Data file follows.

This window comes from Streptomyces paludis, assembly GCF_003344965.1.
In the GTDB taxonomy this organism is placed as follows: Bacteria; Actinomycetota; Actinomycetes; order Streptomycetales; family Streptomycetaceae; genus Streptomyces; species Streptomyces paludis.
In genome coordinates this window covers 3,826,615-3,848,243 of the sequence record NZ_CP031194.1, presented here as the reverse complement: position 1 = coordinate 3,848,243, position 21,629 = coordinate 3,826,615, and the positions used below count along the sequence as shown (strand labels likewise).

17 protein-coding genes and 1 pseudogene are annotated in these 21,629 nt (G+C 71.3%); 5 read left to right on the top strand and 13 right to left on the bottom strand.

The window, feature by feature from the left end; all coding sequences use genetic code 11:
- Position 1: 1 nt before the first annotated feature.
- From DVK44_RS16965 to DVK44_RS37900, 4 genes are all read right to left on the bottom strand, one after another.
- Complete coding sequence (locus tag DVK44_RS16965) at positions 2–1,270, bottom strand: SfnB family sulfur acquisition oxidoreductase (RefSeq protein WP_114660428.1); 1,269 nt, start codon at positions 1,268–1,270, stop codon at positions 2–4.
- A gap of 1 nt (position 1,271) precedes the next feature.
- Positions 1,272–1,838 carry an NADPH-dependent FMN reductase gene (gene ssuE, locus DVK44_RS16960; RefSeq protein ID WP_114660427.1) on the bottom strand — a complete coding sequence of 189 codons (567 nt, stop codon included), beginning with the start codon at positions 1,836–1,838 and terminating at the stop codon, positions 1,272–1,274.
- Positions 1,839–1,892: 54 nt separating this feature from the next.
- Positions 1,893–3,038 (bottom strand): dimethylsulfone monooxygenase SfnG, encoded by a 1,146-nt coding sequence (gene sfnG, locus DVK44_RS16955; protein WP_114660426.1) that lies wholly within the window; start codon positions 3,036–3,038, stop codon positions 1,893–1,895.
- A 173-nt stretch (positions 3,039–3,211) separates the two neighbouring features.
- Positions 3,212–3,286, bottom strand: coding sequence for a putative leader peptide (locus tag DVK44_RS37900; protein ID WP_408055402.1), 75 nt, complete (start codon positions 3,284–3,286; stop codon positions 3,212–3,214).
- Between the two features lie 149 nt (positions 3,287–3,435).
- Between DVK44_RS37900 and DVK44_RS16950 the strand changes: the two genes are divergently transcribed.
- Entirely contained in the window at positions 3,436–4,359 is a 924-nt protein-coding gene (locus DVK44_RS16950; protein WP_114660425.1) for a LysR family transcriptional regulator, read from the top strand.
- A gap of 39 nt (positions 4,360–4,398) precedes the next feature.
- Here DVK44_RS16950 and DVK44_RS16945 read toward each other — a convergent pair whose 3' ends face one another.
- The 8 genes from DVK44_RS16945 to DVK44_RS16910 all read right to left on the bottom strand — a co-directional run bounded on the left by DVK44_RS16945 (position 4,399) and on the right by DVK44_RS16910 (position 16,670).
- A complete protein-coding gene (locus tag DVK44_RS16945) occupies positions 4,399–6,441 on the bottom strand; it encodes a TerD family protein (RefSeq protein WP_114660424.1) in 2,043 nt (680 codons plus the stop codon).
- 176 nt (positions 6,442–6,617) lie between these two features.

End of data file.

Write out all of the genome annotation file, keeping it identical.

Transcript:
This window comes from Streptomyces paludis, assembly GCF_003344965.1.
In the GTDB taxonomy this organism is placed as follows: Bacteria; Actinomycetota; Actinomycetes; order Streptomycetales; family Streptomycetaceae; genus Streptomyces; species Streptomyces paludis.
In genome coordinates this window covers 3,826,615-3,848,243 of the sequence record NZ_CP031194.1, presented here as the reverse complement: position 1 = coordinate 3,848,243, position 21,629 = coordinate 3,826,615, and the positions used below count along the sequence as shown (strand labels likewise).

17 protein-coding genes and 1 pseudogene are annotated in these 21,629 nt (G+C 71.3%); 5 read left to right on the top strand and 13 right to left on the bottom strand.

The window, feature by feature from the left end; all coding sequences use genetic code 11:
- Position 1: 1 nt before the first annotated feature.
- From DVK44_RS16965 to DVK44_RS37900, 4 genes are all read right to left on the bottom strand, one after another.
- Complete coding sequence (locus tag DVK44_RS16965) at positions 2–1,270, bottom strand: SfnB family sulfur acquisition oxidoreductase (RefSeq protein WP_114660428.1); 1,269 nt, start codon at positions 1,268–1,270, stop codon at positions 2–4.
- A gap of 1 nt (position 1,271) precedes the next feature.
- Positions 1,272–1,838 carry an NADPH-dependent FMN reductase gene (gene ssuE, locus DVK44_RS16960; RefSeq protein ID WP_114660427.1) on the bottom strand — a complete coding sequence of 189 codons (567 nt, stop codon included), beginning with the start codon at positions 1,836–1,838 and terminating at the stop codon, positions 1,272–1,274.
- Positions 1,839–1,892: 54 nt separating this feature from the next.
- Positions 1,893–3,038 (bottom strand): dimethylsulfone monooxygenase SfnG, encoded by a 1,146-nt coding sequence (gene sfnG, locus DVK44_RS16955; protein WP_114660426.1) that lies wholly within the window; start codon positions 3,036–3,038, stop codon positions 1,893–1,895.
- A 173-nt stretch (positions 3,039–3,211) separates the two neighbouring features.
- Positions 3,212–3,286, bottom strand: coding sequence for a putative leader peptide (locus tag DVK44_RS37900; protein ID WP_408055402.1), 75 nt, complete (start codon positions 3,284–3,286; stop codon positions 3,212–3,214).
- Between the two features lie 149 nt (positions 3,287–3,435).
- Between DVK44_RS37900 and DVK44_RS16950 the strand changes: the two genes are divergently transcribed.
- Entirely contained in the window at positions 3,436–4,359 is a 924-nt protein-coding gene (locus DVK44_RS16950; protein WP_114660425.1) for a LysR family transcriptional regulator, read from the top strand.
- A gap of 39 nt (positions 4,360–4,398) precedes the next feature.
- Here DVK44_RS16950 and DVK44_RS16945 read toward each other — a convergent pair whose 3' ends face one another.
- The 8 genes from DVK44_RS16945 to DVK44_RS16910 all read right to left on the bottom strand — a co-directional run bounded on the left by DVK44_RS16945 (position 4,399) and on the right by DVK44_RS16910 (position 16,670).
- A complete protein-coding gene (locus tag DVK44_RS16945) occupies positions 4,399–6,441 on the bottom strand; it encodes a TerD family protein (RefSeq protein WP_114660424.1) in 2,043 nt (680 codons plus the stop codon).
- 176 nt (positions 6,442–6,617) lie between these two features.